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Institutions still matter

I try not to stray too much in US politics on this blog, only because that information is so easily obtained elsewhere.  With that being said, party and electoral systems are well within the scope here so please read Hans Noel and Seth Masket’s new article in the Los Angeles Times.  The arguments shouldn’t be novel to readers of this blog but apparently it’s possible to be very successful while making the opposite points, so it’ s good to get this out there.

I think the key parts here aren’t the explanation for why we only have two major parties, but the defense against those who see parties as the problem.

All of this seems unfair. Why should these two parties have such an advantage? That’s the wrong way to look at it. The Democrats and the Republicans are not our overlords. They are us. They are the natural creations of politically concerned citizens who want to make a difference. And because in a democracy, the more people you have, the more chance you have of making a difference, parties organize together to have strength in numbers.

That is democracy: people joining together, compromising among themselves to arrive at policies, and trying to get those policies enacted.

If you’re not content with the way this country is being governed, one of the best ways to change it is to get involved with one of the existing parties and work to nominate and elect candidates at all levels of government who will fight for the things you care about. Odds are, one of the parties will want much of what you want. Pining for an independent, third-party dictator is not only a waste of your time, but if you somehow got what you wanted, you’d quickly find it wasn’t what you wanted at all.

Pretty much my thoughts. Organized people, elected by citizens, debating policy in deliberative bodies is a wonderful thing.    People who like democracy should not get so upset when they see it in action.

The Implications of Egypt’s Proposed Electoral System (Long)

The Party Decides

Republicans held their first official debate last night, which I missed because I was watching the hockey game.   Just because I didn’t feel like watching, however, shouldn’t be interpreted as meaning I don’t think the debate was important.  In fact, I think it may be one of the most consequential debates of the year.

My professor, Hans Noel, is coauthor of a great book, The Party Decides, which contends that post McGovern-Fraser reforms, party elites still essentially control the nominating process.   According to the book’s model, modern parties should be viewed as a coalition of intense policy demanders with their own pet interests.  The role of the party leaders is to manage and placate each group so they stay in the coalition. This is somewhat similar to Seth Masket’s model, which states that Informal Party Organizations, or IPOs, determine the winners of primary elections, and thus, control party agendas.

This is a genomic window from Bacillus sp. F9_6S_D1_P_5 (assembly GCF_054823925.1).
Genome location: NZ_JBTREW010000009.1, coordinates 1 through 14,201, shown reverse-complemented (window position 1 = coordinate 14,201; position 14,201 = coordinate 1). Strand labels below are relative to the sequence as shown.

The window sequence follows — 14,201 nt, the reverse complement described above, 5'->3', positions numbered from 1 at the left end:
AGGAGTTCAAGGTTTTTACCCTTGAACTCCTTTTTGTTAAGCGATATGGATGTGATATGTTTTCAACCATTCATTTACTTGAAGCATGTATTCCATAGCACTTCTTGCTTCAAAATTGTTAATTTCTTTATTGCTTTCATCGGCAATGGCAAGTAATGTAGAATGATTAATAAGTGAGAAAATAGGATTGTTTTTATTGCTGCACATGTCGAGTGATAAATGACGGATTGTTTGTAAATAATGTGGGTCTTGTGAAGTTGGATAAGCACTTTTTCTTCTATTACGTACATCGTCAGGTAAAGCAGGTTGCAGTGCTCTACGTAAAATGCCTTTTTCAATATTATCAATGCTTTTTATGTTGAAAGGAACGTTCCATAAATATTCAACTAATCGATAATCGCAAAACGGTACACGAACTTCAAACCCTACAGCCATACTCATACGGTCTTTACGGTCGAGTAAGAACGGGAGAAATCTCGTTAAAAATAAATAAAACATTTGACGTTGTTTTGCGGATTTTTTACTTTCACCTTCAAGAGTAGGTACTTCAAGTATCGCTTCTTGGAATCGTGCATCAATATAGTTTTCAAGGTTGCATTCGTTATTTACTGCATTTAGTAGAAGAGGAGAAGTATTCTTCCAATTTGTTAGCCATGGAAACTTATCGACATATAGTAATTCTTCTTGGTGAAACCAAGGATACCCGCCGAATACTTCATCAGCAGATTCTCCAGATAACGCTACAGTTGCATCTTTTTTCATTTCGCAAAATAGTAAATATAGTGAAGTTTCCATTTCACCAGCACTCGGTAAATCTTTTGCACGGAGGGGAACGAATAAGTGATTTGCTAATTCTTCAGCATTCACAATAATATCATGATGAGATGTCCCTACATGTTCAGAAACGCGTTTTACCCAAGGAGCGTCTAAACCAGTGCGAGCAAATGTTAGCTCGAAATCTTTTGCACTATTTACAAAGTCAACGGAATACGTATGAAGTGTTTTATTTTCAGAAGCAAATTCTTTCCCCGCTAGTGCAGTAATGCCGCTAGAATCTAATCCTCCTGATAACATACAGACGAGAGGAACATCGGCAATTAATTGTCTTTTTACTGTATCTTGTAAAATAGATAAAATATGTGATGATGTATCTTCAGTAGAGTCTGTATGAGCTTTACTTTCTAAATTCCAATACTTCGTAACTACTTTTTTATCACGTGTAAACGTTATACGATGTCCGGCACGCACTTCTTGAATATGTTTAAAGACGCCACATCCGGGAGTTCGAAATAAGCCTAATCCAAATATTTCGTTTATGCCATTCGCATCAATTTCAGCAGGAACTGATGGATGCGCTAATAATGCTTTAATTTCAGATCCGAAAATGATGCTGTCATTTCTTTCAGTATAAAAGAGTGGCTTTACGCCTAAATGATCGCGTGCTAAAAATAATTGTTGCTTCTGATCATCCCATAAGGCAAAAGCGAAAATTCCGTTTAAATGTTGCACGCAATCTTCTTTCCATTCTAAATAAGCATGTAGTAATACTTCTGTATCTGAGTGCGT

I think this model of party structure is far more convincing than Aldrich’s model, laid out in Why Parties? (although otherwise a great book!) and certainly better than the very outdated bimodal model created by Anthony Downs so many years ago.  What’s especially great about the model, though, is we can actually test it during the current primary campaign! According to Hans and his coauthors, we are in the middle of the invisible primary, where the party, defined here as a wide assortment of elites, are making their decisions.  These elites will then signal primary and caucus voters on who to support.  That’s why these early debates are so important.  The Republican Party is made up of a many interested groups; all of whom are looking at how to best maximize their influence in the coalition.  Each elite then is evaluating candidates based on policy compatibly and electablity.  That’s why this early period is so important. While it’s difficult to quantify an inherently closed-door phenomenon, I think we should still be looking for elite signals in the next few months.  The average primary voter may not necessarily be watching these debates, but the party elites certainly are.  What they think may be all that matters.

Egypt’s proposed electoral system

I’m about a week late to this but Egypt’s transitional military government has released a draft law of the country’s new electoral system.  The draft is somewhat short on details, such as minimum thresholds, but the basic thrust is that 1/3 of seats would be allocated through closed-list PR and the rest would use the individual candidacy system that is currently in place.  This means that each district has two candidates and each elector gets two votes.  If no candidate receives an absolute majority in the first round, a second round is held one week later.